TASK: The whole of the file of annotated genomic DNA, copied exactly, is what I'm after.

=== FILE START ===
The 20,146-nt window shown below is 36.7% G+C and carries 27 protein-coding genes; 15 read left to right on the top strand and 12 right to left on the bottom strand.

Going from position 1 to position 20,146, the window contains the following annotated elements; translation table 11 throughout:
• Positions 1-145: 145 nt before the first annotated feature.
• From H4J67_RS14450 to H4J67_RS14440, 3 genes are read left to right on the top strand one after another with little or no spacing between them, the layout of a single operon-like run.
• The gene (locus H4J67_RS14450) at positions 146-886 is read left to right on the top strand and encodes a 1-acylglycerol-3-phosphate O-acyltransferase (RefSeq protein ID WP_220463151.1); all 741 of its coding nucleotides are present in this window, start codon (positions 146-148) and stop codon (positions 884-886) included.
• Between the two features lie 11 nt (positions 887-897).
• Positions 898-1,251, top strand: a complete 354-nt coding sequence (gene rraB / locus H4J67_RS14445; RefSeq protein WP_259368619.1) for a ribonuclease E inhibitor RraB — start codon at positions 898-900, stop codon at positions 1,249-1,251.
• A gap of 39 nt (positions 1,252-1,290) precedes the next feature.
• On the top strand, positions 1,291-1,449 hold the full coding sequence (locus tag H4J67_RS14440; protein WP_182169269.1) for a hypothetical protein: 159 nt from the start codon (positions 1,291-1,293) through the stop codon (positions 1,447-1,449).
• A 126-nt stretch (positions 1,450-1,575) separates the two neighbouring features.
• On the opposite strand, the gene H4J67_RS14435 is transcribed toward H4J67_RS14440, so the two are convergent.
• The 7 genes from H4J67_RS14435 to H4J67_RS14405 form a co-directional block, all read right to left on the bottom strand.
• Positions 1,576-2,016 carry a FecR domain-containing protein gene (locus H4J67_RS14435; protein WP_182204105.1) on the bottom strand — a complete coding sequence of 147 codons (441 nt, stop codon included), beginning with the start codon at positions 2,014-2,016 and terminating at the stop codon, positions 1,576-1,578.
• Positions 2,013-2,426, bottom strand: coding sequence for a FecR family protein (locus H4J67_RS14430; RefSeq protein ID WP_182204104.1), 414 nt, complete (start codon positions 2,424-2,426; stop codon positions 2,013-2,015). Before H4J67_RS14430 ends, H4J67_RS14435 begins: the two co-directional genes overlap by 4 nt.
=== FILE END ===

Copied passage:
The 20,146-nt window shown below is 36.7% G+C and carries 27 protein-coding genes; 15 read left to right on the top strand and 12 right to left on the bottom strand.

Going from position 1 to position 20,146, the window contains the following annotated elements; translation table 11 throughout:
• Positions 1-145: 145 nt before the first annotated feature.
• From H4J67_RS14450 to H4J67_RS14440, 3 genes are read left to right on the top strand one after another with little or no spacing between them, the layout of a single operon-like run.
• The gene (locus H4J67_RS14450) at positions 146-886 is read left to right on the top strand and encodes a 1-acylglycerol-3-phosphate O-acyltransferase (RefSeq protein ID WP_220463151.1); all 741 of its coding nucleotides are present in this window, start codon (positions 146-148) and stop codon (positions 884-886) included.
• Between the two features lie 11 nt (positions 887-897).
• Positions 898-1,251, top strand: a complete 354-nt coding sequence (gene rraB / locus H4J67_RS14445; RefSeq protein WP_259368619.1) for a ribonuclease E inhibitor RraB — start codon at positions 898-900, stop codon at positions 1,249-1,251.
• A gap of 39 nt (positions 1,252-1,290) precedes the next feature.
• On the top strand, positions 1,291-1,449 hold the full coding sequence (locus tag H4J67_RS14440; protein WP_182169269.1) for a hypothetical protein: 159 nt from the start codon (positions 1,291-1,293) through the stop codon (positions 1,447-1,449).
• A 126-nt stretch (positions 1,450-1,575) separates the two neighbouring features.
• On the opposite strand, the gene H4J67_RS14435 is transcribed toward H4J67_RS14440, so the two are convergent.
• The 7 genes from H4J67_RS14435 to H4J67_RS14405 form a co-directional block, all read right to left on the bottom strand.
• Positions 1,576-2,016 carry a FecR domain-containing protein gene (locus H4J67_RS14435; protein WP_182204105.1) on the bottom strand — a complete coding sequence of 147 codons (441 nt, stop codon included), beginning with the start codon at positions 2,014-2,016 and terminating at the stop codon, positions 1,576-1,578.
• Positions 2,013-2,426, bottom strand: coding sequence for a FecR family protein (locus H4J67_RS14430; RefSeq protein ID WP_182204104.1), 414 nt, complete (start codon positions 2,424-2,426; stop codon positions 2,013-2,015). Before H4J67_RS14430 ends, H4J67_RS14435 begins: the two co-directional genes overlap by 4 nt.